Home   |  Issues  |  The Daily Star Home | Volume 3, Issue 42, Tuesday June 6, 2006

 

 

Banking Tips


Nasreen Sattar Head of International Sales, Standard Chartered Bank

Question: What is the difference between Fixed and Floating Exchange Rate system?

There are two ways the price of one currency can be determined against another. A fixed, or pegged, rate is a rate the government (central bank) sets and maintains as the official exchange rate. A set price will be determined against a major world currency (usually the U.S. dollar, but also other major currencies such as the euro, the yen, or a basket of currencies).

Unlike the fixed rate, a floating exchange rate is determined by the private market through supply and demand. A floating rate is often termed "self-correcting", as any differences in supply and demand will automatically be corrected in the market. A floating exchange rate is constantly changing.

In reality, no currency is wholly fixed or floating. In a fixed regime, market pressures can also influence changes in the exchange rate. In a floating regime, the central bank may intervene when it is necessary to ensure stability and to avoid inflation.

Q. Mr. X has an overdraft limit of BDT 40,000/ with a bank. On a particular day when the debit balance in the account is BDT 38,200, a cheque of BDT 5,800 drawn on the account is presented for cash payment by a third party. Will the bank pay this cheque and why? If not, what would you call it if the unpaid cheque is returned?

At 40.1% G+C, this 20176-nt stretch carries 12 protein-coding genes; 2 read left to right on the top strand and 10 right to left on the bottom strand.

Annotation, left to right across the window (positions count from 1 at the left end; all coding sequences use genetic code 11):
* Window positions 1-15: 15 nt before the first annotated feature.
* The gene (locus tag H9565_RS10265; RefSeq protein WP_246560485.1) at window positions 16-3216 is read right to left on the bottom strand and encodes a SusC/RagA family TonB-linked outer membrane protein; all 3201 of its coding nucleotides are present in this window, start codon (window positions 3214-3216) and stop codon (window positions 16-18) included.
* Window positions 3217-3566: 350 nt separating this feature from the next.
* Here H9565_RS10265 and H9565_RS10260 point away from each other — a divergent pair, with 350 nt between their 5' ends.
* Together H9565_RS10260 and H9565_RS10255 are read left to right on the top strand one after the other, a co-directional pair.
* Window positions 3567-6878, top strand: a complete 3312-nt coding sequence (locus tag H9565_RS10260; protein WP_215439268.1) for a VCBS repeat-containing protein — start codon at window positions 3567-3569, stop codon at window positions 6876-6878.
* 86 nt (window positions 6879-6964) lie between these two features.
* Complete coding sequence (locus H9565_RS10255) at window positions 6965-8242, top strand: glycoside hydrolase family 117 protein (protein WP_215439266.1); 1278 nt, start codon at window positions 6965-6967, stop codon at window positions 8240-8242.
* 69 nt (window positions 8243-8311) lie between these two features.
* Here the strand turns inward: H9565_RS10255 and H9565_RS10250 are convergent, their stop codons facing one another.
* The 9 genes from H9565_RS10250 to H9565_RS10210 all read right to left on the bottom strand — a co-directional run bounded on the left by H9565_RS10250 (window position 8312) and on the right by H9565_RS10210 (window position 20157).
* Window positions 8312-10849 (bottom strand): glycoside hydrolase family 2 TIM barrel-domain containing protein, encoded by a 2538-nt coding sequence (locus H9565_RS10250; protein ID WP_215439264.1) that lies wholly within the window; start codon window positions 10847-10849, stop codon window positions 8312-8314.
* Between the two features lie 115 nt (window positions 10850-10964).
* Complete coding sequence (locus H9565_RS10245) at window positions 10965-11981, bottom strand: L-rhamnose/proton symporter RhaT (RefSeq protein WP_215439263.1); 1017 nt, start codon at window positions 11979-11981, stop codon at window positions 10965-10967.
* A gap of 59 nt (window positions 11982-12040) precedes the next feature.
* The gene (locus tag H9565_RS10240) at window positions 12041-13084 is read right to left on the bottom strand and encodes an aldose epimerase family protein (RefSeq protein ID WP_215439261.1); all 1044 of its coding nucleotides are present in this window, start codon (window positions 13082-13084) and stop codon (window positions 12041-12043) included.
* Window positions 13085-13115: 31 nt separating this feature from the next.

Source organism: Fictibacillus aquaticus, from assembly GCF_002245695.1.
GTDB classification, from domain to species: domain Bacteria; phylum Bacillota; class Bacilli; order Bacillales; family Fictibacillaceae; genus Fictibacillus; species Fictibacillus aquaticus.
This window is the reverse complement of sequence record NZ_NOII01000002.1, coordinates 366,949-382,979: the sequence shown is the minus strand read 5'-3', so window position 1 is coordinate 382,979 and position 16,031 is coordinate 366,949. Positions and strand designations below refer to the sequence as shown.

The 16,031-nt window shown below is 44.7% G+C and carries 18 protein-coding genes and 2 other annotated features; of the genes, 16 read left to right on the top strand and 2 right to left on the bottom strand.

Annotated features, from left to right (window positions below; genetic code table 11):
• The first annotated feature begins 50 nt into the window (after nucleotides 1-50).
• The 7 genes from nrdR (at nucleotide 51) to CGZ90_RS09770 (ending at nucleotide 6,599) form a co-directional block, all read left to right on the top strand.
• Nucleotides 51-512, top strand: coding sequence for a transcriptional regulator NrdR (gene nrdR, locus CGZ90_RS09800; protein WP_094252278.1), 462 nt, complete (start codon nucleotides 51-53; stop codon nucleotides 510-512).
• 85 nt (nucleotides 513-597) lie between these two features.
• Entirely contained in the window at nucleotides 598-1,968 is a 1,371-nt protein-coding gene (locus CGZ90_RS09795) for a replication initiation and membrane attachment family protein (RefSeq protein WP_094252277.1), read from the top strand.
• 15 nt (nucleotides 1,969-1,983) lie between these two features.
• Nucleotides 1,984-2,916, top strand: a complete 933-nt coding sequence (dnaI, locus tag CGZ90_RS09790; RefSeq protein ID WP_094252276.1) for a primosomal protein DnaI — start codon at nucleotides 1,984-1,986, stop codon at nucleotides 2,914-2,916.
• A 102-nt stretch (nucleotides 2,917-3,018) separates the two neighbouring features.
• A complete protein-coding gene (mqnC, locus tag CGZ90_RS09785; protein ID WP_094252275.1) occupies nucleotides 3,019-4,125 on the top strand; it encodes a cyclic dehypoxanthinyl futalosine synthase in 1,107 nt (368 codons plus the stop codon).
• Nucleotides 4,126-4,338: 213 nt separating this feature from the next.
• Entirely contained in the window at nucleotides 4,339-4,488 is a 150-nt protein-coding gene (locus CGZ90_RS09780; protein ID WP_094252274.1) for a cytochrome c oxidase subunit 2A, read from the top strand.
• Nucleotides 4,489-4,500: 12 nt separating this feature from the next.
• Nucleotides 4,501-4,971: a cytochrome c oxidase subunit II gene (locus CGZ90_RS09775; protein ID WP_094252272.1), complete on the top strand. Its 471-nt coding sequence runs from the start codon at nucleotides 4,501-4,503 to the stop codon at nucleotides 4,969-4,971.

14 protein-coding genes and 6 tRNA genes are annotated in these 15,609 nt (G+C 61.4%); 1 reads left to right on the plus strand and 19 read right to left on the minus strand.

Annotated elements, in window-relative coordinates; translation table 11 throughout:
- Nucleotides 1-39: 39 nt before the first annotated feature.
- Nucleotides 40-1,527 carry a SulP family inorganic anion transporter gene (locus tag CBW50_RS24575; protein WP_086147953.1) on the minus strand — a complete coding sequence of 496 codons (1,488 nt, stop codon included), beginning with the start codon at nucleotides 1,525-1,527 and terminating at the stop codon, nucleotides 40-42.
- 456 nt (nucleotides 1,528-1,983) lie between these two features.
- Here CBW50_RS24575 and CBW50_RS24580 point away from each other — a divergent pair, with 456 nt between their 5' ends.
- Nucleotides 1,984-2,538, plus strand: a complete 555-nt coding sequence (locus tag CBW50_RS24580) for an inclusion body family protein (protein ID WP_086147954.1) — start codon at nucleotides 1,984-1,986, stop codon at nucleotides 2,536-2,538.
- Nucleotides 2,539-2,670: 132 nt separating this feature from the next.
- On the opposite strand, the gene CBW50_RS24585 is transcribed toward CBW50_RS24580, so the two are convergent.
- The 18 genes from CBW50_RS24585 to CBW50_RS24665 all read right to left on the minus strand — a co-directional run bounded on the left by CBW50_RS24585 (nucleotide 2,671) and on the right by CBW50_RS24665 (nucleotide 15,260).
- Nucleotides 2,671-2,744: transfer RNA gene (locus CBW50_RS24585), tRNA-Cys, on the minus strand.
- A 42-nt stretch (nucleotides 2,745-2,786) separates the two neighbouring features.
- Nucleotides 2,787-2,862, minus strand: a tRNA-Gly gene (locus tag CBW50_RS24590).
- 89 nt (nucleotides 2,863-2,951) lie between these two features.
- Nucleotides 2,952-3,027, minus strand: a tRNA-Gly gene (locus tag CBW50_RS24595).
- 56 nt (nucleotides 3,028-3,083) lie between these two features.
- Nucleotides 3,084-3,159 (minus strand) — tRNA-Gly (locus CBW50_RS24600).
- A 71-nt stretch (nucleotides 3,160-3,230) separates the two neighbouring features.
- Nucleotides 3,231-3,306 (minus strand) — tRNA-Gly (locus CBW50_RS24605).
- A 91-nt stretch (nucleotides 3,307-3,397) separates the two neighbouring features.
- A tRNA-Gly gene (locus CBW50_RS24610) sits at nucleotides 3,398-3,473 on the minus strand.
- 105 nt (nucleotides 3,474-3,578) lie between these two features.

If the cheque in question is paid by the banker, the debit balance in the account of Mr. X will go up to BDT 44,000 (i.e. BDT 38,200+BDT 5,800) and will exceed the overdraft limit of BDT 40,000 by BDT 4,000. The banker should, therefore not make payment of the cheque. While returning this unpaid cheque the correct remark should be 'exceeds arrangement' as the overdraft arrangement does not permit the payment of the cheque.

Q. A firm having A, B and C as partners enjoys an overdraft limit of BDT 1 Lac with the bank. A communication is received by the bank that A died on 10th April, 2006. On 11th April, 2006 two cheques signed by the deceased partner on 8th April, 2006 are presented for action. Please explain how a bank deals with this.

On the death of a partner, the bank must stop payment from the partnership account specially to determine the liability of the deceased partner. The bank should not make payment of the two cheques presented after the receipt of the communication reporting the death of the partner.


Interpreter of maladies

Dear Dr,
I have a serious problem remembering things. I leave my watch somewhere and can't find it five minutes later. I leave the water tap open. I forget to give phone messages to other people. I forget people's names just the day after I had an hour-long chat with them. I forget to do things that are important. To remember things I send e-mails to myself or write notes, use the reminder option in my cell phone very often. My wall has post-its all over it. Sometimes I just forget to read the notes that I had written to myself and get into more trouble. However, in my office I have developed a rhythm, which is helping me but at other times, I forget things all the time. I would like to know if this is called short-term memory loss. I really need help.

Ans: Memory is mainly of three types- sensory memory (holds information coming in through senses for the fraction of a second to several seconds), short term memory (holds around seven items at a time for less than 30 seconds) and long term memory (vast storehouse of relatively permanent memories). The short term memory is also referred to as “working memory” as it is the mental workplace we use to keep all the information required to complete a task in hand at any given point in time (e.g. remembering the direction someone just gave you to reach a place while driving). It is also claimed by researchers that short term memory is not one but a complex set of interacting subsystems that are together referred to as “working memory”. This memory works as a transit station for both incoming and outgoing impulses to/from permanent memory.